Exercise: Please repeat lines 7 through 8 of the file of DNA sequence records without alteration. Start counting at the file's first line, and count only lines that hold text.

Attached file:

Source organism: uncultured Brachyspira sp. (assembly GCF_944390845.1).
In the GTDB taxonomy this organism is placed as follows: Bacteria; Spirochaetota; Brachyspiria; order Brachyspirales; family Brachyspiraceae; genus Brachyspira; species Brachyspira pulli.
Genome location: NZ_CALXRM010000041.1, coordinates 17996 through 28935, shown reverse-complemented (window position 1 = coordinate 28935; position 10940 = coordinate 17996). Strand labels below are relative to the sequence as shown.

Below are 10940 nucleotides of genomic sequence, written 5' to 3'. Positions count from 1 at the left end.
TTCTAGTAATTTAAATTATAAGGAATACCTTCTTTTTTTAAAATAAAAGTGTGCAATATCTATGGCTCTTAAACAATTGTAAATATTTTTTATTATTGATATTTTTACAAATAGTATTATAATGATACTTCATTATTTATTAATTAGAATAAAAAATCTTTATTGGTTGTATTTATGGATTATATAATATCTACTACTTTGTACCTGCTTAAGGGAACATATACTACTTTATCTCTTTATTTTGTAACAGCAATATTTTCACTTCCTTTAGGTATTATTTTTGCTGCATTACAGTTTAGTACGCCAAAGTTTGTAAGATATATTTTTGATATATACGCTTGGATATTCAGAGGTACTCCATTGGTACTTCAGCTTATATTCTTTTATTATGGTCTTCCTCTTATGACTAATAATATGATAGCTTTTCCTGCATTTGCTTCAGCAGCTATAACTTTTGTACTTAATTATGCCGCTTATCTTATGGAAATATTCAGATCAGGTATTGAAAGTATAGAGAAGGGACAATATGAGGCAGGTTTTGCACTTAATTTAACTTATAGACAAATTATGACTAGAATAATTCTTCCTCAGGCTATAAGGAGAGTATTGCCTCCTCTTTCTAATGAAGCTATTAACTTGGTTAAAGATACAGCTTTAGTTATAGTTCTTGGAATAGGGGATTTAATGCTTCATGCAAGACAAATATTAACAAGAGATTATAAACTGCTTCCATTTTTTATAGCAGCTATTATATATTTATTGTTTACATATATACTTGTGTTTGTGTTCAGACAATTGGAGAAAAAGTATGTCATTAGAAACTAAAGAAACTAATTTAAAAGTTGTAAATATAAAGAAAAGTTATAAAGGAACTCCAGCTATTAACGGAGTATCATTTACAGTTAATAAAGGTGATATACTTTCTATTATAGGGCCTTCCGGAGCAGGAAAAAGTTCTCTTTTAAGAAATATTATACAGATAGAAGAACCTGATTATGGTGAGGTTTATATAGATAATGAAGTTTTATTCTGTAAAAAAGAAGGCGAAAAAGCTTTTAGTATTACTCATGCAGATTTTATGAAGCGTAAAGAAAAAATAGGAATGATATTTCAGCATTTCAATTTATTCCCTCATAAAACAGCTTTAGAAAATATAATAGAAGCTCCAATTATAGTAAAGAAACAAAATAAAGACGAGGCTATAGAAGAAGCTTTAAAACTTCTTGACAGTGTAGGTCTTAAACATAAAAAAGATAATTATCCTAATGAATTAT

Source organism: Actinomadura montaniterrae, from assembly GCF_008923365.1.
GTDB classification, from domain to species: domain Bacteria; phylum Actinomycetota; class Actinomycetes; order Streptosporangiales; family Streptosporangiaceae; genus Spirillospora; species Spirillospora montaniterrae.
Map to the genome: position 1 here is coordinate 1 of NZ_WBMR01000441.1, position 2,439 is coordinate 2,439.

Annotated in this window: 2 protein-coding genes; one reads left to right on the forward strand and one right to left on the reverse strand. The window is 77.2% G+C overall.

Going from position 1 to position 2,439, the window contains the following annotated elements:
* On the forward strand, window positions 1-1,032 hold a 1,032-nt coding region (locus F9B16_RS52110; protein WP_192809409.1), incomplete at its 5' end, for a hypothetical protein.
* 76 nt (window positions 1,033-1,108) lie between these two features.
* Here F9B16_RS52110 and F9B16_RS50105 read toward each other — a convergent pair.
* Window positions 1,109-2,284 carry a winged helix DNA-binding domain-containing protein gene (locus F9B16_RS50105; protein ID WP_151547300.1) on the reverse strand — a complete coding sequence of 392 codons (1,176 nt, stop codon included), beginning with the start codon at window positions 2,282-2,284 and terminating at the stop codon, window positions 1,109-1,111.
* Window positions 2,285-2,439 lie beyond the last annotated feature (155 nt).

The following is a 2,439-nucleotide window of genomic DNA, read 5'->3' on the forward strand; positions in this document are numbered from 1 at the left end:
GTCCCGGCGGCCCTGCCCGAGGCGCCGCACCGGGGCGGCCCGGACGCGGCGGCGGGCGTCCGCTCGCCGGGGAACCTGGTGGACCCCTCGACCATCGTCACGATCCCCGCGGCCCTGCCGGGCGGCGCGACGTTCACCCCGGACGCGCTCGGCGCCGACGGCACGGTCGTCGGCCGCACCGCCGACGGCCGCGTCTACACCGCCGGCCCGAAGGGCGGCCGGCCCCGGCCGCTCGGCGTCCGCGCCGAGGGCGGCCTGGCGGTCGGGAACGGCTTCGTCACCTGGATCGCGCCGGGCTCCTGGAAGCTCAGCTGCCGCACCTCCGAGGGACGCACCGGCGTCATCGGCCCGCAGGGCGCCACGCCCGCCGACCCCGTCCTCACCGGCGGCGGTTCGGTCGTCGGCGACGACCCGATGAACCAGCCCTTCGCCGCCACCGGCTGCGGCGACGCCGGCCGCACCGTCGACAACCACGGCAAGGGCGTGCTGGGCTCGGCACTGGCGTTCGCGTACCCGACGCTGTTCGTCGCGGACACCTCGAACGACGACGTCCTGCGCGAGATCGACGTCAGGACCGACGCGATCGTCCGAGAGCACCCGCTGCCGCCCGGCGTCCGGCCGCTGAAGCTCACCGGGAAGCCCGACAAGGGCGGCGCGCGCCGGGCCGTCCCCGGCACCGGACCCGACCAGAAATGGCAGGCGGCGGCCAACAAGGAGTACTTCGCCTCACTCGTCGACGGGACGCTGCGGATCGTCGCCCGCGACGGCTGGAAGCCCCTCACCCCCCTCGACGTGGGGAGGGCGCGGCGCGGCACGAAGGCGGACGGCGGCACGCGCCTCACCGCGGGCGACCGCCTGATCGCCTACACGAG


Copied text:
GTDB classification, from domain to species: domain Bacteria; phylum Actinomycetota; class Actinomycetes; order Streptosporangiales; family Streptosporangiaceae; genus Spirillospora; species Spirillospora montaniterrae.
Map to the genome: position 1 here is coordinate 1 of NZ_WBMR01000441.1, position 2,439 is coordinate 2,439.